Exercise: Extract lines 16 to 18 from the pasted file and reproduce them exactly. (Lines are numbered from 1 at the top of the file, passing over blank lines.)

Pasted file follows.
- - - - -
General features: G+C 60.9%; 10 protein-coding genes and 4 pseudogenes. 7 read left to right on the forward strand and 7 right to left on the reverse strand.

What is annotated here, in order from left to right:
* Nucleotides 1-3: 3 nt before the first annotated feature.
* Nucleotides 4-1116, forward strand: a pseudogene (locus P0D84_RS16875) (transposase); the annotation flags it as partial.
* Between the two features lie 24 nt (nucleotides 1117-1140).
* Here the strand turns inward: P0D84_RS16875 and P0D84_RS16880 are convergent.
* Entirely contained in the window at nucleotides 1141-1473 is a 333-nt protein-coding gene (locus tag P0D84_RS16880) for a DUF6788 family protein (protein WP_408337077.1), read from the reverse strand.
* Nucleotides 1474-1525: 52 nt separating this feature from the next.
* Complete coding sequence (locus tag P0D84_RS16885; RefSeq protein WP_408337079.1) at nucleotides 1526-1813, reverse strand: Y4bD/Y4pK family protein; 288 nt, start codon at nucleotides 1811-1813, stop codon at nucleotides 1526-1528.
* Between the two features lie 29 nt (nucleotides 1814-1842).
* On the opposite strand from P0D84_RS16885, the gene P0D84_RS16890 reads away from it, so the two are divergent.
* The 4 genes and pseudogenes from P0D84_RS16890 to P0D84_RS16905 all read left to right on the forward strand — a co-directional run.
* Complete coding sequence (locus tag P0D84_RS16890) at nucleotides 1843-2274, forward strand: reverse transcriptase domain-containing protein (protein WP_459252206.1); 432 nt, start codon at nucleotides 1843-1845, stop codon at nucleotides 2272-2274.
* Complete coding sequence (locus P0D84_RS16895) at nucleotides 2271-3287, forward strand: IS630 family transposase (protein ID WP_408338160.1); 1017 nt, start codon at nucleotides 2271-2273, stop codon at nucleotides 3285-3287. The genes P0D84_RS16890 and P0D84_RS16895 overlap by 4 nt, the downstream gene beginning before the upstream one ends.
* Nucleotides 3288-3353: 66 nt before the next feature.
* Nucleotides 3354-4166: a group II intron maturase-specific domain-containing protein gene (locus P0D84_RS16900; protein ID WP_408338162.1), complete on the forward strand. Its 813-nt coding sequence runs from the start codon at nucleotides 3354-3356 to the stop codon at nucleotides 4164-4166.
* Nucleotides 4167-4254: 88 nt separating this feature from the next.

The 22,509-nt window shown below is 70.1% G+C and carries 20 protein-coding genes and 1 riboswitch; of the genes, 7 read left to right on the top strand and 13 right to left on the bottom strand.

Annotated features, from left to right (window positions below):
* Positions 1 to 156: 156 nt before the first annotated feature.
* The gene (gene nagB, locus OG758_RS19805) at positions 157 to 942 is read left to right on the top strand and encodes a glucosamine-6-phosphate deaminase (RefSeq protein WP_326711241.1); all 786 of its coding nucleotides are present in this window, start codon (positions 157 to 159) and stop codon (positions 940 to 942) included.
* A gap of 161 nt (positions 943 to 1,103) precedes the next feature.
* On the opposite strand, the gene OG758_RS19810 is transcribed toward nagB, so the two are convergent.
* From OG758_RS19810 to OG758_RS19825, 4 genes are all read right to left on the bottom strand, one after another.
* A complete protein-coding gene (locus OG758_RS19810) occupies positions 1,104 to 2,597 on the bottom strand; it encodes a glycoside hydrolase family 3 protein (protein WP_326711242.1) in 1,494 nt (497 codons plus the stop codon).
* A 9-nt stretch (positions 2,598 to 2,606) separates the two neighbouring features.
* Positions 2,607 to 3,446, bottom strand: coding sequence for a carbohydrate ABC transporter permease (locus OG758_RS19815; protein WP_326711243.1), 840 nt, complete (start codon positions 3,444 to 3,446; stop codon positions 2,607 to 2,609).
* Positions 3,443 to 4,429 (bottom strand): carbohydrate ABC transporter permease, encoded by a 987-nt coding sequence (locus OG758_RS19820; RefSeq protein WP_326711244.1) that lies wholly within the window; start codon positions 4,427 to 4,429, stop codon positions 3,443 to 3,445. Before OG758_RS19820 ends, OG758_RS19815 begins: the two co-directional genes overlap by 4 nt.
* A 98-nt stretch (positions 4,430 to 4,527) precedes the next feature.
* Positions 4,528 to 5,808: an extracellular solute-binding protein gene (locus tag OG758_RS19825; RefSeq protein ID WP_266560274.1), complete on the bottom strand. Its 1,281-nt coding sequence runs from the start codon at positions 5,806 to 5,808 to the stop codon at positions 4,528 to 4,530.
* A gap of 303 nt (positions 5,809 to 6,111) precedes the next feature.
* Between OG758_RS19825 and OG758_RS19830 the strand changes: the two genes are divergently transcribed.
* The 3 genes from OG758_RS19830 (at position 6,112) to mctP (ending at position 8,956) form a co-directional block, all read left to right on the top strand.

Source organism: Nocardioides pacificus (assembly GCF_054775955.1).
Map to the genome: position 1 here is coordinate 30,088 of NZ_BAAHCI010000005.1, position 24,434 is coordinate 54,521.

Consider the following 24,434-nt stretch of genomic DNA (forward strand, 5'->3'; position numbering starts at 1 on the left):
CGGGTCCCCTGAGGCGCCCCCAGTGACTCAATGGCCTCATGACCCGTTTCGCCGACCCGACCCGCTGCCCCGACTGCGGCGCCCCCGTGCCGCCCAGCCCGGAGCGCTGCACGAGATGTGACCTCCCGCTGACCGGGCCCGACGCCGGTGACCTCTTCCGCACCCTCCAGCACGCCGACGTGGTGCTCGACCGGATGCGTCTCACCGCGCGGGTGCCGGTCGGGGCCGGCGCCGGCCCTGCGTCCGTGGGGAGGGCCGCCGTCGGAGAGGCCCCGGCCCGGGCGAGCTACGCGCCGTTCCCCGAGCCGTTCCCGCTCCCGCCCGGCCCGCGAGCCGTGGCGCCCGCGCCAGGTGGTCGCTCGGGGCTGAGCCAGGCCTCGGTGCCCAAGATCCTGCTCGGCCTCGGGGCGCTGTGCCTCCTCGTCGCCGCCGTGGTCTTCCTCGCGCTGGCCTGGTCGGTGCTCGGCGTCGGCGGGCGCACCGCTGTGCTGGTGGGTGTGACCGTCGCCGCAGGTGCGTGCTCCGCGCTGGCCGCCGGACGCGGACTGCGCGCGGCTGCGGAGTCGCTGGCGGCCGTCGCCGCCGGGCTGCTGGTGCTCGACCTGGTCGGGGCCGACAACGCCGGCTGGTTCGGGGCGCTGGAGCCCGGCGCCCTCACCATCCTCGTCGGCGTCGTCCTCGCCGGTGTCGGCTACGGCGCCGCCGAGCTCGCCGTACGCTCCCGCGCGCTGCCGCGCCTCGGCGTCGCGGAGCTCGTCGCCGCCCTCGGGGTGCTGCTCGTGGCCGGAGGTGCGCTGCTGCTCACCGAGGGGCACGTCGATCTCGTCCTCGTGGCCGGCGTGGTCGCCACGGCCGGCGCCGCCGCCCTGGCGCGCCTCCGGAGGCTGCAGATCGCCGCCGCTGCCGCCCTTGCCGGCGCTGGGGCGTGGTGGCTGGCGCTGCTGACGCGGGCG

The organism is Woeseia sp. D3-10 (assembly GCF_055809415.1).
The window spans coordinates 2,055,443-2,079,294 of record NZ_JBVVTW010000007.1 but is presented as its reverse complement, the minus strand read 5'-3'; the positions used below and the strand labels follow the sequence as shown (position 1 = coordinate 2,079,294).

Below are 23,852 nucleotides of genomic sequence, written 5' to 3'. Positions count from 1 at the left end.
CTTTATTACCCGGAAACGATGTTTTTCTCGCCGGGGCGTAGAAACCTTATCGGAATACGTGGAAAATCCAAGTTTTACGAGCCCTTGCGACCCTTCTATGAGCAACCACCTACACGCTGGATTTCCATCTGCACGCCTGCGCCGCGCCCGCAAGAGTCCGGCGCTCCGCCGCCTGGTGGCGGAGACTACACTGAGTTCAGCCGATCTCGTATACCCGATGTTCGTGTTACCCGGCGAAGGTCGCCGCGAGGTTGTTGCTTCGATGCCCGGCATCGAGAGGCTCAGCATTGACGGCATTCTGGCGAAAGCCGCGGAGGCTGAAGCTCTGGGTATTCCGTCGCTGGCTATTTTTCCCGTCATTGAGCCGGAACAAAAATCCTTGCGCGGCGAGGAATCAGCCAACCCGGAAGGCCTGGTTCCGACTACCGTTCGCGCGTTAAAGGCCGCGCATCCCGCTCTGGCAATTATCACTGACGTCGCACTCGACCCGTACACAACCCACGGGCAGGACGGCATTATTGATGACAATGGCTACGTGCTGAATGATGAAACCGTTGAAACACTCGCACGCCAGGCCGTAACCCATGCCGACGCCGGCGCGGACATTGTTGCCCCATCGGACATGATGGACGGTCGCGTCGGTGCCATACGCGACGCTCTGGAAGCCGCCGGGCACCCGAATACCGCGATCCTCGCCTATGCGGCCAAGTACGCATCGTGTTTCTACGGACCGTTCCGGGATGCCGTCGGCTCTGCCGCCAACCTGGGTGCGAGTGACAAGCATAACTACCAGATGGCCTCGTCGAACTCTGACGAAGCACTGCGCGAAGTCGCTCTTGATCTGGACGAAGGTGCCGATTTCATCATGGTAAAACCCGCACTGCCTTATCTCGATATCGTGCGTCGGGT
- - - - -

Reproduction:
* Nucleotides 3354-4166: a group II intron maturase-specific domain-containing protein gene (locus P0D84_RS16900; protein ID WP_408338162.1), complete on the forward strand. Its 813-nt coding sequence runs from the start codon at nucleotides 3354-3356 to the stop codon at nucleotides 4164-4166.
* Nucleotides 4167-4254: 88 nt separating this feature from the next.

The 22,509-nt window shown below is 70.1% G+C and carries 20 protein-coding genes and 1 riboswitch; of the genes, 7 read left to right on the top strand and 13 right to left on the bottom strand.